staying in sauna room

How long should you stay in a sauna?

There is nothing more breathtaking, satisfying, and relaxing than locking yourself in a sauna room after a workout or long day at work. That glorious time helps you unwind, detoxifies your body, and gets you burning excess fat.

But like most good things, saunas have also been observed to have some drawbacks. Studies have revealed that sitting for too long in this tranquil room can cause some health issues. So, this ultimately gets everyone wondering, “How long should you stay in a sauna?”

This post is dedicated to those who wish to feel the thrill of subjecting their bodies to extreme heat and pamper themselves with the health benefits of a sauna. But before we dig into this much-debated question, let’s find out why sauna is good for you.

People have been using saunas for thousands of years, and there’s no question that they are relaxing. Sweating can be a healthy way to cleanse your body and even rejuvenate your skin. Your body also has to work harder to produce sweat, which does burn more calories. Some people have reported losing up to five pounds after a single sauna session, and athletes sometimes use them to help make weight before competitions.

Since there are significant consequences for the body because of the high temperature, an entire host of variables become possibly the most important factor. Your heart is working fast (increment of 30 per cent or more, multiplying how much blood it siphons every moment), you are perspiring abundantly, and your pulse rises and falls. Likewise, with most beneficial things, make certain to pursue security safety measures and farthest point your time inside.

Twenty minutes is a general rule for the maximum exposure that you should be getting in one sitting. Everyone is different, and this general case might not necessarily apply to you. Always be sure to listen to what your body is telling you. If you’re feeling overly fatigued or overly hot, get out of the steam room. Staying in because you haven’t reached the twenty-minute limit is foolish if your body is telling you otherwise. Remember, steam rooms are supposed to be a soothing experience. If you find yourself trying to tough it out, you might be forcing yourself to stay in too long.

One of the first things to consider is building up a tolerance to the heat. While the max amount of time you should spend in a sauna is approximately 25 to 35 minutes (lower for those with health issues such as high blood pressure), you should not aim for that on your first try. Build up a tolerance instead. Sauna bath experts recommend starting with 10 to 15 minutes—making sure to rehydrate afterwards—and then adding a little more time each sauna session.

Sauna for beginners

Sauna beginners should ideally start at the lower benches. For trained sauna users, the most effective way is it to use the upper (hotter) benches for short but strong sweating. Before you leave the sauna, you should sit on the lower benches for about 2 minutes to become your circulation acclimatized to the upright position. Following the heat, the optimal health effect must take a cold shower and afterwards – for trained sauna users without high blood pressure – to take a cold bath in the diving pool.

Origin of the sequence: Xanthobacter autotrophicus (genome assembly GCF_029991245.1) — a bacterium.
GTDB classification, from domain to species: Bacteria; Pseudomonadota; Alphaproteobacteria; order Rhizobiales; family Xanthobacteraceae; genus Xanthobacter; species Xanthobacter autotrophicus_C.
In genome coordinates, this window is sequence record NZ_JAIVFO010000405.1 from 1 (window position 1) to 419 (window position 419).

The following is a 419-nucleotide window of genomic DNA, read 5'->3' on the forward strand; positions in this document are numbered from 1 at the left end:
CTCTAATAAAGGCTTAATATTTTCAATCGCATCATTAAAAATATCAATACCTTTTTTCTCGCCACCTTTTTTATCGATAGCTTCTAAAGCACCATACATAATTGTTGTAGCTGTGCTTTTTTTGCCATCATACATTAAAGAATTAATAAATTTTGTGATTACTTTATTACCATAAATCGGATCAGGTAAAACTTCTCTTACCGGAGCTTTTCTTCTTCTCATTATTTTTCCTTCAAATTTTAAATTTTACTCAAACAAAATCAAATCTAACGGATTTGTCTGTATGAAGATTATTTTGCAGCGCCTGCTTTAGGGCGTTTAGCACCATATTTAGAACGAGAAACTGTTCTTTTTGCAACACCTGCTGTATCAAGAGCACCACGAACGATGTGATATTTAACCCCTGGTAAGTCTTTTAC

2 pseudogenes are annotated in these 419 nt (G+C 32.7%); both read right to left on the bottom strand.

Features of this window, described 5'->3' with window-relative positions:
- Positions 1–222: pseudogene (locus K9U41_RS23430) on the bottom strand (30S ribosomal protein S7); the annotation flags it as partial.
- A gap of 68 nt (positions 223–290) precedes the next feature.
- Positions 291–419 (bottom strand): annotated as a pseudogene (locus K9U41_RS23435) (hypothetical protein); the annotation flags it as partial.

Please be always aware: your wellbeing is the most important aspect while taking a sauna bath! If you do not feel well or have other complaints, it is necessary to leave the sauna and relax your body.

A sauna visit normally consists of three sauna sessions, but it depends on your personal health. In case of multiple saunas visits a week, the number of sauna sessions should be reduced in order not to stress the body.

Is it your first sauna bath – do you sauna regularly? 

Common sense will tell you that you will feel more uncomfortable in the sauna the first time rather than the successive times. Thus, you will naturally increase the time you spend in the sauna after the first few times. 

You can apply the rule for first-time users to all types of saunas. You should take it easy and stay less than 15 minutes when using the sauna for the first time in your life.

As soon as you feel uncomfortable, you need to go out immediately and let your body cool off slowly. It is not advisable to go under the cold shower and combine hot-cold in such a situation. Let it be gradually.

If everything is OK and you feel comfortable, you can try to enter the sauna once more, but avoid staying there for more than 10 to 15 minutes. As your body adjusts to the sauna treatment, you can spend more and more time in it.

How often? In the beginning, a few sessions a week will be enough. After a while, you can use it every day.

Your body adapts in many ways to sauna heat over time. It adapts on a hormonal, cardiovascular, immune system and nervous system level. Even your skin adapts to the sauna. Thus, you can expect to be able to stay in a Finnish sauna bath longer if it’s your 5th or 6th time, compared to your 1st or 2nd. But remember that if you’re using an infrared sauna, keep the maximum time set at 45 minutes.

How long should I stay in a sauna?

If you’ve never used a sauna before, sources like the American College of Sports Medicine, the American Sauna Society, and expert sauna bathers generally agree: 

  • You should start small.
  • For beginners. Don’t use a sauna for more than 5 to 10 minutes at a time.
  • After exercising. Wait at least 10 minutes before entering the sauna after exercise.
  • At maximum. Don’t use the sauna more than about 15 minutes at a time.

While some experienced sauna users, especially in Finland, may turn the sauna into a longer social event, don’t overdo it. The longer you stay in the sauna, the more you risk dehydration, so a general rule is to cap your time to 15 to 20 minutes.